What is a concrete diaphragm wall?
Diaphragm or slurry walls are generally reinforced concrete walls, constructed in the ground using an under-slurry technique developed in Europe. This technique involves excavating a narrow trench that is kept full of an engineered slurry fluid. This way, concrete diaphragm walls with thickness ranging between 300 mm to 1200 mm can be formed as deep as 45 metres underneath. Inclined rock or soil anchors are used for this purpose. Diaphragm wall construction is commonly used while constructing structures with deep basements in congested areas, as they can be installed close to existing structures.
What are the steps to construct a concrete diaphragm wall?
HIPL follows a 10-step process of diaphragm wall construction, as below:
- Fixing of Alignment
- Guide wall Construction
- Trench Cleaning
- Stop ends fixing
- Reinforcement Cage lowering
- Placing of Concrete
- Withdrawal of Stop-ends
- Excavation and Anchoring
- Stressing and Final Level of Excavation
A concrete diaphragm wall is an economical and positive solution for a large deep basement in saturated and unstable soil profiles. It can be installed to a considerable depth with the formation of walls with substantial thickness. It was usually used for seepage control in dams but now has a flexible system in plan layout and can be easily incorporated into permanent commercial and residential projects. Diaphragm Walls are designed to carry vertical loads, thus reducing the construction time of the basement. Further, the noise levels are limited to the engine noise only and there’s no vibration during its installation.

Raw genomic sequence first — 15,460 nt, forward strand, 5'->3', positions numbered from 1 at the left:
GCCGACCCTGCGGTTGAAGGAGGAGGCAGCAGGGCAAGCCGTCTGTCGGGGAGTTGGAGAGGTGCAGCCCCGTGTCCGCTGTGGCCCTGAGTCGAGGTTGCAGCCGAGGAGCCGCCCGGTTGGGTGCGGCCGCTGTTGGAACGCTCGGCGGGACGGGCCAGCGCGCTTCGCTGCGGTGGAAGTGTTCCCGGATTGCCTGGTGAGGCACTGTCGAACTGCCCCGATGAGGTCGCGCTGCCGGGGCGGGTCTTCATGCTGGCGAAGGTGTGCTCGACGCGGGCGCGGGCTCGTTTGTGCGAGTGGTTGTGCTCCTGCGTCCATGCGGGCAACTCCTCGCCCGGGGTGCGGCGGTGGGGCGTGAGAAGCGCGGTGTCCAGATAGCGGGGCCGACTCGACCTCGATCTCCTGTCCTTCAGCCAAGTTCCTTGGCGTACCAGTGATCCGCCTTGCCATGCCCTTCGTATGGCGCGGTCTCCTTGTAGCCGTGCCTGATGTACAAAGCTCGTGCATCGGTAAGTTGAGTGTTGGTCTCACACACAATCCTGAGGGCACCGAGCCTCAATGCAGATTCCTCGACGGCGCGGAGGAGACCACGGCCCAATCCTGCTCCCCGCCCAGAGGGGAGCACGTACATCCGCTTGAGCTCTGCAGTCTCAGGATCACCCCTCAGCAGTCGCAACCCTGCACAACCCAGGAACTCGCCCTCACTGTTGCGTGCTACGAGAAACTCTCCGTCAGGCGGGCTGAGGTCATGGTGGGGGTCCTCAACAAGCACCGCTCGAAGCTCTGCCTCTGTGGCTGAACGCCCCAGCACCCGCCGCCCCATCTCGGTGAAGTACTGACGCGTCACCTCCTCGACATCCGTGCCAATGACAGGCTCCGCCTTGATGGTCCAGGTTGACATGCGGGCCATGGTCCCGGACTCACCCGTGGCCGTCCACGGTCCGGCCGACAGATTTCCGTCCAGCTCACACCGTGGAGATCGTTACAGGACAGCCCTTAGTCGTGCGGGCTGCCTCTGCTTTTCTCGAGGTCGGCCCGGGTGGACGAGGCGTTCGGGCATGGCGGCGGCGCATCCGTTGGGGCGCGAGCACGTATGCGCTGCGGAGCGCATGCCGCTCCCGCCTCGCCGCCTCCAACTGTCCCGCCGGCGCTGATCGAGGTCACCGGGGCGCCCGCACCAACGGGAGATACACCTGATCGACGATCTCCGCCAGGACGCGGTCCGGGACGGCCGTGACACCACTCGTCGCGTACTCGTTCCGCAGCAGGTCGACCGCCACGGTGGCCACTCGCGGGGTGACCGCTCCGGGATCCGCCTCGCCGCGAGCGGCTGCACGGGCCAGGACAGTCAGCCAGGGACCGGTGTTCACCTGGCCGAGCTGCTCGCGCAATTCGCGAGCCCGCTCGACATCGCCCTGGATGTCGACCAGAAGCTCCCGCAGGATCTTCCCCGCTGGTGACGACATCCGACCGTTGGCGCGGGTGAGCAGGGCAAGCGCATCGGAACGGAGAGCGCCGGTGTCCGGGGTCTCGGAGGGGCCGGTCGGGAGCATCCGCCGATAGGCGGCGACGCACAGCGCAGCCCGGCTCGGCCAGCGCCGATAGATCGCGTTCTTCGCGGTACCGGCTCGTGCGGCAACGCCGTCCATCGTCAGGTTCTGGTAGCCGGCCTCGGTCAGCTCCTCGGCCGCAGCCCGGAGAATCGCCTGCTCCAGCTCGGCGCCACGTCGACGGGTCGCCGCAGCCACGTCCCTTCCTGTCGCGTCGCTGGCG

What is the purpose of a concrete diaphragm wall?
Diaphragm walls are used for various underground construction projects like a diaphragm wall in dam, a type of cut-off wall that prevents seepage and leakage from the reservoir to the downstream side of the dam. The use of diaphragm walls is also done to build underground stations and tunnels in congested urban areas for metro construction in India.
Earlier construction of diaphragm walls used to be done in a top-down construction method by excavating some soil first and then following the remaining stages. However, HIPL uses soil anchors in its diaphragm wall construction for deep basements. Practising the traditional method of using struts and valors would cost the project a lot of money and the chances of the wall tilting would continue to be high and risky.